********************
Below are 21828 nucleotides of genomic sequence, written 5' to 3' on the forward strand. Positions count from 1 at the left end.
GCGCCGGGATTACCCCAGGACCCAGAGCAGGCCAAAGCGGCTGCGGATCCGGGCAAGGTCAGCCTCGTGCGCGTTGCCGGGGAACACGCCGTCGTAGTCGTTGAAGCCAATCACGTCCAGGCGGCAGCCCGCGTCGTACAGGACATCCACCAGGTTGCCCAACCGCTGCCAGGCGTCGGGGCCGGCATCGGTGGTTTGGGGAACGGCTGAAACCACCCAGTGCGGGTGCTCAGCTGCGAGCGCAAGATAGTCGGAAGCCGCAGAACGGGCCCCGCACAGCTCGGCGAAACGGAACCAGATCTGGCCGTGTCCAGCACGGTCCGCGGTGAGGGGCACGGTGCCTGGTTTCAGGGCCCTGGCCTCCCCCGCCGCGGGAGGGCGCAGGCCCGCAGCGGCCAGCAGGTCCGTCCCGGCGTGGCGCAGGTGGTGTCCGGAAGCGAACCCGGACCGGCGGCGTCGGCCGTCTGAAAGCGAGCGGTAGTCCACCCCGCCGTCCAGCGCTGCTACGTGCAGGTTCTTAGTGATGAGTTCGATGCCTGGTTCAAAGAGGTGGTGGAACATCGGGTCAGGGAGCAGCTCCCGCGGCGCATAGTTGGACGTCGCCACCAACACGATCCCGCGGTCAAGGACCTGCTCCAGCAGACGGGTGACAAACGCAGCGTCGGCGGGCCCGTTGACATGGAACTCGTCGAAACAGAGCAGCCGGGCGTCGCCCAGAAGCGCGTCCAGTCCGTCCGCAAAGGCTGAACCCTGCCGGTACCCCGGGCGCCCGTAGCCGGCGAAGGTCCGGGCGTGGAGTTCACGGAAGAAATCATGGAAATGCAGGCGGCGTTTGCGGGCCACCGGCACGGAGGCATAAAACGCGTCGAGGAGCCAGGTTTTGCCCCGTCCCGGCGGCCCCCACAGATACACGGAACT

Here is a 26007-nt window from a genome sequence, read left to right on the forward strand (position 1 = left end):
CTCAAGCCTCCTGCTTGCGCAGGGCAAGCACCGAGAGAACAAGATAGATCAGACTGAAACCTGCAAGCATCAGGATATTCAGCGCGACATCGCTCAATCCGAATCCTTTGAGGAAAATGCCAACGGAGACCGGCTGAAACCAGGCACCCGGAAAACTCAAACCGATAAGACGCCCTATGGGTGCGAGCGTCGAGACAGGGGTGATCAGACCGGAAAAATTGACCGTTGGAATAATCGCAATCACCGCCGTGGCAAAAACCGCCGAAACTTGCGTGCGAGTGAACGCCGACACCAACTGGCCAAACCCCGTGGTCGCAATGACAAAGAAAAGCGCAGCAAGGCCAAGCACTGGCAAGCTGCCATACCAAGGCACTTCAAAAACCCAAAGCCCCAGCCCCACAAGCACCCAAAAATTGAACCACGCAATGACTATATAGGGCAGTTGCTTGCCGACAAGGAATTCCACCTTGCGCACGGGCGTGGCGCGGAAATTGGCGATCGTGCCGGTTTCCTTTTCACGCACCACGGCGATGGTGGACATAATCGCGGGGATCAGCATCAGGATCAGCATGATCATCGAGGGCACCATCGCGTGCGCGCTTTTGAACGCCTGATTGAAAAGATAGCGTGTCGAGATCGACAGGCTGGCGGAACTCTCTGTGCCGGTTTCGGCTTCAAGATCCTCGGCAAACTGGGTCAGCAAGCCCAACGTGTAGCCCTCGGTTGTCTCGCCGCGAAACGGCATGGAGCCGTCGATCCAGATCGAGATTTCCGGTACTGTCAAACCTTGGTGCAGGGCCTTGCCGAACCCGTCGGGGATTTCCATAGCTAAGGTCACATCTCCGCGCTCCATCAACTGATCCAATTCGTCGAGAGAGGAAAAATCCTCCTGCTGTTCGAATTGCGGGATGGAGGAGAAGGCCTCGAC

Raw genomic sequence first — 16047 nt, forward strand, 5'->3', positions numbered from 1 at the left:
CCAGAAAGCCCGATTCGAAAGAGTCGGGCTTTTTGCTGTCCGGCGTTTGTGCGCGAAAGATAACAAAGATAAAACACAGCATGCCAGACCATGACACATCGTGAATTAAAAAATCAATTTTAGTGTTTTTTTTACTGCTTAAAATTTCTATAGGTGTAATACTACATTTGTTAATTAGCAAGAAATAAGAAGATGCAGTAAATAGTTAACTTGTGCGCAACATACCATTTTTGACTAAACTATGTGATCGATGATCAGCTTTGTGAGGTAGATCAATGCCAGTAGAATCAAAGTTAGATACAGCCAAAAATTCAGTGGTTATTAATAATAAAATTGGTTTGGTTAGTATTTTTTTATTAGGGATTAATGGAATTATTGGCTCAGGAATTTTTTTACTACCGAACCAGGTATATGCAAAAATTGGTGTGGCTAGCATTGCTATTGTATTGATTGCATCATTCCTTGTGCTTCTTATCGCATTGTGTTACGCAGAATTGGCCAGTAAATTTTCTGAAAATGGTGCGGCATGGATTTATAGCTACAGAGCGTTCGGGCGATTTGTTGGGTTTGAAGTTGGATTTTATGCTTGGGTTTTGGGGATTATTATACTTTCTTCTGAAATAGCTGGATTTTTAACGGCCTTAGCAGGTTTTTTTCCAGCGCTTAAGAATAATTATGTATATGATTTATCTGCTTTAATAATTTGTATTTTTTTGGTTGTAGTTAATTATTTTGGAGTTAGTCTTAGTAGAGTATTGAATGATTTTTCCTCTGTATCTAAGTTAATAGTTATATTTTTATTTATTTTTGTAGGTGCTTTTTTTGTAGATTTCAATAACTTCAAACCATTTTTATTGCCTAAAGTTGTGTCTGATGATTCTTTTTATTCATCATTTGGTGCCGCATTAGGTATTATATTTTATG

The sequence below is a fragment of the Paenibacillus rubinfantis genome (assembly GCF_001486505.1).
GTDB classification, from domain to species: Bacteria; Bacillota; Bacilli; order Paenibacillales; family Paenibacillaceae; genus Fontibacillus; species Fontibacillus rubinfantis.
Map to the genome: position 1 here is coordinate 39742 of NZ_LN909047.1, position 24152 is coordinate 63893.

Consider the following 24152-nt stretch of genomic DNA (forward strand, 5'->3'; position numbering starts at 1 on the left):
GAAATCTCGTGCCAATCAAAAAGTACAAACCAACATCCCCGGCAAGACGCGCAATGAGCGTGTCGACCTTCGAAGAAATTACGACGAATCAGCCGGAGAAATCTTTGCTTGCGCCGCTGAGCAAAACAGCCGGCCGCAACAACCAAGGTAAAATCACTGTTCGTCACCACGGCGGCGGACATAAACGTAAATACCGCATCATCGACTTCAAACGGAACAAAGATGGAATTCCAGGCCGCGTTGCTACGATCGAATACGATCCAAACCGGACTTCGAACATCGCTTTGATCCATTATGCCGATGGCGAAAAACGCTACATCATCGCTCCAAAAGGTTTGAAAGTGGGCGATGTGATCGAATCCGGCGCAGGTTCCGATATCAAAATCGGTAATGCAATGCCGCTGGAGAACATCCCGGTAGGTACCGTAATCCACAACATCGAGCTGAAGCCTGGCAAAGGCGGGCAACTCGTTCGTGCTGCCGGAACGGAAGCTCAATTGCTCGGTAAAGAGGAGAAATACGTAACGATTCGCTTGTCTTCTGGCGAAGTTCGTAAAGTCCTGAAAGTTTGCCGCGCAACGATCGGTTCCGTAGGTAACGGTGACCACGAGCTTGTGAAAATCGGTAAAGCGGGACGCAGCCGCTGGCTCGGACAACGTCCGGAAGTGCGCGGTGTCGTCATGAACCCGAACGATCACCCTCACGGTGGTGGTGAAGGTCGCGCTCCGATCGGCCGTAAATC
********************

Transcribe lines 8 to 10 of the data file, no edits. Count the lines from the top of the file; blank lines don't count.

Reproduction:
GTDB classification, from domain to species: Bacteria; Bacillota; Bacilli; order Paenibacillales; family Paenibacillaceae; genus Fontibacillus; species Fontibacillus rubinfantis.
Map to the genome: position 1 here is coordinate 39742 of NZ_LN909047.1, position 24152 is coordinate 63893.

Consider the following 24152-nt stretch of genomic DNA (forward strand, 5'->3'; position numbering starts at 1 on the left):